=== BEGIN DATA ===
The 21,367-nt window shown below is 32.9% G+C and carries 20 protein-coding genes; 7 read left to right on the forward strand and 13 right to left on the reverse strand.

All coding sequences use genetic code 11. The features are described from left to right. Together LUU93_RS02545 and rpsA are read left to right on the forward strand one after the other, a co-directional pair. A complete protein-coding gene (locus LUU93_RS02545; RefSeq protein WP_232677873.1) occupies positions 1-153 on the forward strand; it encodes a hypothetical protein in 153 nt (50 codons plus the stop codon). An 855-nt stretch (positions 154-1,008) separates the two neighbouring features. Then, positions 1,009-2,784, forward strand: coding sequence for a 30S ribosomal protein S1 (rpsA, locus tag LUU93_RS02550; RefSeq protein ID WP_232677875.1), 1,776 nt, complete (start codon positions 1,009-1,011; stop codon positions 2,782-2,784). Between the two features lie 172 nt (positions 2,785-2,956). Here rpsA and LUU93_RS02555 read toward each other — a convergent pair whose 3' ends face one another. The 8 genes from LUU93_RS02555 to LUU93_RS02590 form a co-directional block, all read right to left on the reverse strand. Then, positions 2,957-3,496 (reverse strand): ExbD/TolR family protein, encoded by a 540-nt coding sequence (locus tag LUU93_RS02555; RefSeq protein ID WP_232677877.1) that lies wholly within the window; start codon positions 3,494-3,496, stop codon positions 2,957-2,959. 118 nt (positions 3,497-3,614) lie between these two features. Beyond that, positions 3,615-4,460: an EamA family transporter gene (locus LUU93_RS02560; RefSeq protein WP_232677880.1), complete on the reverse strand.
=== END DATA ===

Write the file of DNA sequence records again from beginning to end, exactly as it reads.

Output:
The 21,367-nt window shown below is 32.9% G+C and carries 20 protein-coding genes; 7 read left to right on the forward strand and 13 right to left on the reverse strand.

All coding sequences use genetic code 11. The features are described from left to right. Together LUU93_RS02545 and rpsA are read left to right on the forward strand one after the other, a co-directional pair. A complete protein-coding gene (locus LUU93_RS02545; RefSeq protein WP_232677873.1) occupies positions 1-153 on the forward strand; it encodes a hypothetical protein in 153 nt (50 codons plus the stop codon). An 855-nt stretch (positions 154-1,008) separates the two neighbouring features. Then, positions 1,009-2,784, forward strand: coding sequence for a 30S ribosomal protein S1 (rpsA, locus tag LUU93_RS02550; RefSeq protein ID WP_232677875.1), 1,776 nt, complete (start codon positions 1,009-1,011; stop codon positions 2,782-2,784). Between the two features lie 172 nt (positions 2,785-2,956). Here rpsA and LUU93_RS02555 read toward each other — a convergent pair whose 3' ends face one another. The 8 genes from LUU93_RS02555 to LUU93_RS02590 form a co-directional block, all read right to left on the reverse strand. Then, positions 2,957-3,496 (reverse strand): ExbD/TolR family protein, encoded by a 540-nt coding sequence (locus tag LUU93_RS02555; RefSeq protein ID WP_232677877.1) that lies wholly within the window; start codon positions 3,494-3,496, stop codon positions 2,957-2,959. 118 nt (positions 3,497-3,614) lie between these two features. Beyond that, positions 3,615-4,460: an EamA family transporter gene (locus LUU93_RS02560; RefSeq protein WP_232677880.1), complete on the reverse strand.